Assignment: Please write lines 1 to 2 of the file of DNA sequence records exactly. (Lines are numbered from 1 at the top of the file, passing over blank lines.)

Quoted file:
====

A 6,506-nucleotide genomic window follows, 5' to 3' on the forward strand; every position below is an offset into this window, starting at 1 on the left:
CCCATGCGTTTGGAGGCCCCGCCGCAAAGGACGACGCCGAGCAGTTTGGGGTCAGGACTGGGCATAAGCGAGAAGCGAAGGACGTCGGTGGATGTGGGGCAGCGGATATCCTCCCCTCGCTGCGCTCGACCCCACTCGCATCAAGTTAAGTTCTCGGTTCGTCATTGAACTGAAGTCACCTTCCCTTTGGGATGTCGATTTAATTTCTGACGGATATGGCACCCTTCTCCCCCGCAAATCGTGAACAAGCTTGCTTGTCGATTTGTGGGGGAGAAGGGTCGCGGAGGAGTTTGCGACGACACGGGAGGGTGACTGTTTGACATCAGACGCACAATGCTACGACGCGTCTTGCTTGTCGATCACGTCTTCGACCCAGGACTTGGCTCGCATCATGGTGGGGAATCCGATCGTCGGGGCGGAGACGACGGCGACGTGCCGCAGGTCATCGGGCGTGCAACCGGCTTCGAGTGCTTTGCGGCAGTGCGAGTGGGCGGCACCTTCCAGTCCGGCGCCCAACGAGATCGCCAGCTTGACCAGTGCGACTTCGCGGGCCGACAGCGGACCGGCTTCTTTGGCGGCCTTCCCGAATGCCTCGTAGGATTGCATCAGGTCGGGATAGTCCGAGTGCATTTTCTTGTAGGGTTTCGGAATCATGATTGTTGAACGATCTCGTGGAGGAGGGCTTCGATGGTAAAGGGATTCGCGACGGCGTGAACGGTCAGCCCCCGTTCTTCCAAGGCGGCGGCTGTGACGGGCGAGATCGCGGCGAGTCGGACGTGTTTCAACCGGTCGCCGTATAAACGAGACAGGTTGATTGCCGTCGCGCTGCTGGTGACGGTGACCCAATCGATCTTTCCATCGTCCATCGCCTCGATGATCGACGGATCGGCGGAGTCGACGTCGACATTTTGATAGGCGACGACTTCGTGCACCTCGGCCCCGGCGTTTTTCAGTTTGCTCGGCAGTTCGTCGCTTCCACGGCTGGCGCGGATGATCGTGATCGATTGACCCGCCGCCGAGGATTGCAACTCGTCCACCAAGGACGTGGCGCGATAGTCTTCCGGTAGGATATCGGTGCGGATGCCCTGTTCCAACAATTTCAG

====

A 6,506-nucleotide genomic window follows, 5' to 3' on the forward strand; every position below is an offset into this window, starting at 1 on the left:
CCCATGCGTTTGGAGGCCCCGCCGCAAAGGACGACGCCGAGCAGTTTGGGGTCAGGACTGGGCATAAGCGAGAAGCGAAGGACGTCGGTGGATGTGGGGCAGCGGATATCCTCCCCTCGCTGCGCTCGACCCCACTCGCATCAAGTTAAGTTCTCGGTTCGTCATTGAACTGAAGTCACCTTCCCTTTGGGATGTCGATTTAATTTCTGACGGATATGGCACCCTTCTCCCCCGCAAATCGTGAACAAGCTTGCTTGTCGATTTGTGGGGGAGAAGGGTCGCGGAGGAGTTTGCGACGACACGGGAGGGTGACTGTTTGACATCAGACGCACAATGCTACGACGCGTCTTGCTTGTCGATCACGTCTTCGACCCAGGACTTGGCTCGCATCATGGTGGGGAATCCGATCGTCGGGGCGGAGACGACGGCGACGTGCCGCAGGTCATCGGGCGTGCAACCGGCTTCGAGTGCTTTGCGGCAGTGCGAGTGGGCGGCACCTTCCAGTCCGGCGCCCAACGAGATCGCCAGCTTGACCAGTGCGACTTCGCGGGCCGACAGCGGACCGGCTTCTTTGGCGGCCTTCCCGAATGCCTCGTAGGATTGCATCAGGTCGGGATAGTCCGAGTGCATTTTCTTGTAGGGTTTCGGAATCATGATTGTTGAACGATCTCGTGGAGGAGGGCTTCGATGGTAAAGGGATTCGCGACGGCGTGAACGGTCAGCCCCCGTTCTTCCAAGGCGGCGGCTGTGACGGGCGAGATCGCGGCGAGTCGGACGTGTTTCAACCGGTCGCCGTATAAACGAGACAGGTTGATTGCCGTCGCGCTGCTGGTGACGGTGACCCAATCGATCTTTCCATCGTCCATCGCCTCGATGATCGACGGATCGGCGGAGTCGACGTCGACATTTTGATAGGCGACGACTTCGTGCACCTCGGCCCCGGCGTTTTTCAGTTTGCTCGGCAGTTCGTCGCTTCCACGGCTGGCGCGGATGATCGTGATCGATTGACCCGCCGCCGAGGATTGCAACTCGTCCACCAAGGACGTGGCGCGATAGTCTTCCGGTAGGATATCGGTGCGGATGCCCTGTTCCAACAATTTCAG